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June 25, 2013

Albany session marked by deals, scandals

By Joe Mahoney Staff Writer
The Daily Star

---- — While the 2013 legislative session at the state Capitol was blemished by corruption charges against four lawmakers, it wound up with New York on course to allow voters to decide whether to allow full-blown private casinos to open upstate and a deal to set up tax-free zones near college campuses.

The same session also saw the resignation of a powerful veteran Democrat, Assemblyman Vito Lopez of Brooklyn, after he was accused of sexual harassment and lecherous advances towards young female aides.

Tarnished in that scandal was state government’s second most powerful Democrat, Assembly Speaker Sheldon Silver, D-Manhattan, who was criticized in investigative reports for trying to keep the Lopez scandal secret and authorizing unusual payouts with taxpayer funds to the victims.

Though the beginning of a session is usually occupied with budgetary matters, Gov. Andrew Cuomo, on the heels of the Connecticut school massacre in December, aggressively pushed through the New York SAFE ACT —a ban on assault weapons that many New York gun owners argue infringes on their constitutional rights.

Lawmakers made a minor amendment to the law last week, opting to allow retired police officers to own large-capacity ammunition clips, which the SAFE Act prohibits for those not involved in law enforcement.

Sen. James Seward, R-Milford, said Monday he voted against the new amendment, even though he noted was sympathetic to the merits of allowing retired officers to own magazines holding more than the seven-shell limit on other gun owners.

“I’m holding out for full repeal,” Seward said.

Cuomo had billed his own legislation as the first legislative response in the nation to the Connecticut tragedy. Bugt over the months that followed his public approval rating slipped notably — especially among upstate voters, according to public polls.

His administration has since focused heavily on promoting the legislation setting up tax free zones near State University campuses, a plan billed as an economic stimulus program. The governor initially called his plan “Tax-Free NY.”

What emerged from the Legislature was a revised plan — “START-UP NY” — that did more to protect existing businesses from what would have been an uneven playing field had they had to compete with the new firms taking advantage of the tax breaks being doled out.

“This was a vast improvement over what the governor originally proposed,” Seward said.

For businesses relocating to New York or starting up here, the program, which kicks in in January, would eliminate all taxes for 10 years. Cuomo said he expects the program will provide “New York an edge like we’ve never had before when it comes to attracting businesses, start-ups, and new investment.”

The plan is opposed by the labor-backed New Yorkers for Fiscal Fairness, which argues it amounts to a “rehash” of earlier programs that offered tax incentives to businesses and that it said proved to be unsuccessful and wasteful and never created the promised jobs.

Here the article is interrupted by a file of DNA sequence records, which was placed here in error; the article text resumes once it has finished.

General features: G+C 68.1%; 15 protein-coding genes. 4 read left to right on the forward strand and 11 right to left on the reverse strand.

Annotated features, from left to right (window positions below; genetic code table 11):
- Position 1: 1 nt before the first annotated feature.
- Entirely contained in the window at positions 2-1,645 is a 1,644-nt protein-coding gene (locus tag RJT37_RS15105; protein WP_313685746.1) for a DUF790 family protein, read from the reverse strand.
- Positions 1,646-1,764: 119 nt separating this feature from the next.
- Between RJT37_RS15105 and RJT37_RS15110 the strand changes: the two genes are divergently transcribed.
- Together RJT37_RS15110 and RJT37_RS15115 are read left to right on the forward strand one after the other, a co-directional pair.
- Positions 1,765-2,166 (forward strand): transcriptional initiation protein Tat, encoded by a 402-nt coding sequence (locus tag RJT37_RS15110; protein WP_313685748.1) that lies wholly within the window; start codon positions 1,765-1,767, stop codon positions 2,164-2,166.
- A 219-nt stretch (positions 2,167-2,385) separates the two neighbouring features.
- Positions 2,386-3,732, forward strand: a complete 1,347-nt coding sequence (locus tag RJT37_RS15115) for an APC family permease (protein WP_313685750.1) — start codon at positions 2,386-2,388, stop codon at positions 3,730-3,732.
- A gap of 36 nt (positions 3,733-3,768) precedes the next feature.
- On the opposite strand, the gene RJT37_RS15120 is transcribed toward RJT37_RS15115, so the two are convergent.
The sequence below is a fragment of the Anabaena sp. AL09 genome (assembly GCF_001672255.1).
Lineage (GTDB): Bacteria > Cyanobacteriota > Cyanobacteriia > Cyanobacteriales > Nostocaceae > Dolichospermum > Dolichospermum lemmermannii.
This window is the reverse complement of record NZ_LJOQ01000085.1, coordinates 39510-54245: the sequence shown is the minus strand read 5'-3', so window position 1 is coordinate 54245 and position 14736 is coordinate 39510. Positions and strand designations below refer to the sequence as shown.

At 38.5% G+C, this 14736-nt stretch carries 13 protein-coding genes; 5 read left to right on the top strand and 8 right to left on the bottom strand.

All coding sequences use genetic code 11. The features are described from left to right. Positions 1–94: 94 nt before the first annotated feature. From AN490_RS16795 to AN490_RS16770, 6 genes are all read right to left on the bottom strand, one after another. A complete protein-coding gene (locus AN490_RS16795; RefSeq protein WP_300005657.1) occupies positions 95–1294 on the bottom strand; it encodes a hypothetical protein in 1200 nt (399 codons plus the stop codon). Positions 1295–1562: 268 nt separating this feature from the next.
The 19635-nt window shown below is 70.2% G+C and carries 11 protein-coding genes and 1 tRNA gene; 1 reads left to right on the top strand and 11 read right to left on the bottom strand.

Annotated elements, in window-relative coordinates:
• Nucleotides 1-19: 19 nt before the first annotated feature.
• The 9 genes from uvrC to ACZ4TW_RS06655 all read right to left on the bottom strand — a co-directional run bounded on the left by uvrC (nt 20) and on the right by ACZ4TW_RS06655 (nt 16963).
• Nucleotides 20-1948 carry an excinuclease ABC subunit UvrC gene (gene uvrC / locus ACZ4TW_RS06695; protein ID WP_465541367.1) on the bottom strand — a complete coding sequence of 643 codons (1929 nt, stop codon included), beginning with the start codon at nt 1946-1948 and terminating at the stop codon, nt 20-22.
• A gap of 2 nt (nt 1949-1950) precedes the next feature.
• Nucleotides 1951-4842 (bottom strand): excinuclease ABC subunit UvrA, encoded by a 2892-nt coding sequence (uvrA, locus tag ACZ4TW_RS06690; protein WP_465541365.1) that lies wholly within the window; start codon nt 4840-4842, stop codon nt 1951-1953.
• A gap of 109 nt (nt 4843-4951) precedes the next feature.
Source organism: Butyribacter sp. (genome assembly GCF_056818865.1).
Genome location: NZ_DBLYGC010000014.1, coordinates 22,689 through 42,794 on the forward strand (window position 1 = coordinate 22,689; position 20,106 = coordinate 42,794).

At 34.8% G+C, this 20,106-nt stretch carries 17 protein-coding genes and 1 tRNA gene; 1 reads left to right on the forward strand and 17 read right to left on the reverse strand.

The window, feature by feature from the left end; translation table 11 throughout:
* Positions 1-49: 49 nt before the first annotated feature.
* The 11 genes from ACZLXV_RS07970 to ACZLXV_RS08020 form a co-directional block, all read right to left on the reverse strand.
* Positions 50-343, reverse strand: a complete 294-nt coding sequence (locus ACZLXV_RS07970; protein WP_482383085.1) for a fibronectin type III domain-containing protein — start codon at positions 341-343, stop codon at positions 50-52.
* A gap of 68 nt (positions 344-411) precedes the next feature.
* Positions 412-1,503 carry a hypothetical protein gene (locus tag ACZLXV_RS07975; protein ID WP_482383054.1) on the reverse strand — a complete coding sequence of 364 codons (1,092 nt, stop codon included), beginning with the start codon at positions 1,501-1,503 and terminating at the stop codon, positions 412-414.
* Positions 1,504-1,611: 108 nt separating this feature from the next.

The casino plan, which would allow as many as four private casinos to open upstate, is also being described by the administration as a job-creation program for regions of upstate where employment opportunities have been scarce.

Throughout the session, the 30 Senate Republicans were able to control the 63-member upper chamber only with the assistance of a small group of breakaway senators known as the Independent Democratic Caucus.

Two former members of that caucus, Sen. Malcolm Smith of Queens and John Sampson of Brooklyn, are among the four lawmakers who faced criminal charges during the session. Federal prosecutors have said more arrests are expected from an ongoing probe into Albany corruption.

“It’s been a different year,” Seward said.

It was also a session that left Assemblyman Pete Lopez, R-Schoharie, disappointed.

“I would call it a missed opportunity,” said Lopez, noting the tendency to engage in political brinkmanship in Albany erodes the opportunity to pursue policies that could enhance job opportunities, deliver still-needed relief for floods and other disasters and deal with the high cost of energy.

“There is a huge disconnect between Albany’s priorities and the priorities of the people I am serving,” Lopez said while traveling back to Albany on Monday afternoon from a meeting at the State University College at Oneonta.

Among Cuomo’s priorities that stalled out at the end of the session were his 10-point “women’s agenda,” which would have moved current abortion statutes from the Penal Law to the Public Health Law. Critics of the proposal said it would have allowed non-doctors to perform late-term abortions. Advocates said the current laws need to be codified in the event the U.S. Supreme Court reverses its 1973 Roe v. Wade decision.

The Senate passed the other nine points of the governor’s sse’s Equality Agenda. But Assembly Speaker Silver would not allow his house to take up the measures separately, insisting the 10-point package stay as one piece of legislation.

Thus, in the end, none of the proposals — including ones on which Democrats and Republicans agreed, such as stronger protections for victims of domestic violence — got through both houses. On Monday, Senate Republicans called on Silver to return his members to Albany so they could vote on the nine non-abortion bills that passed in the upper chamber.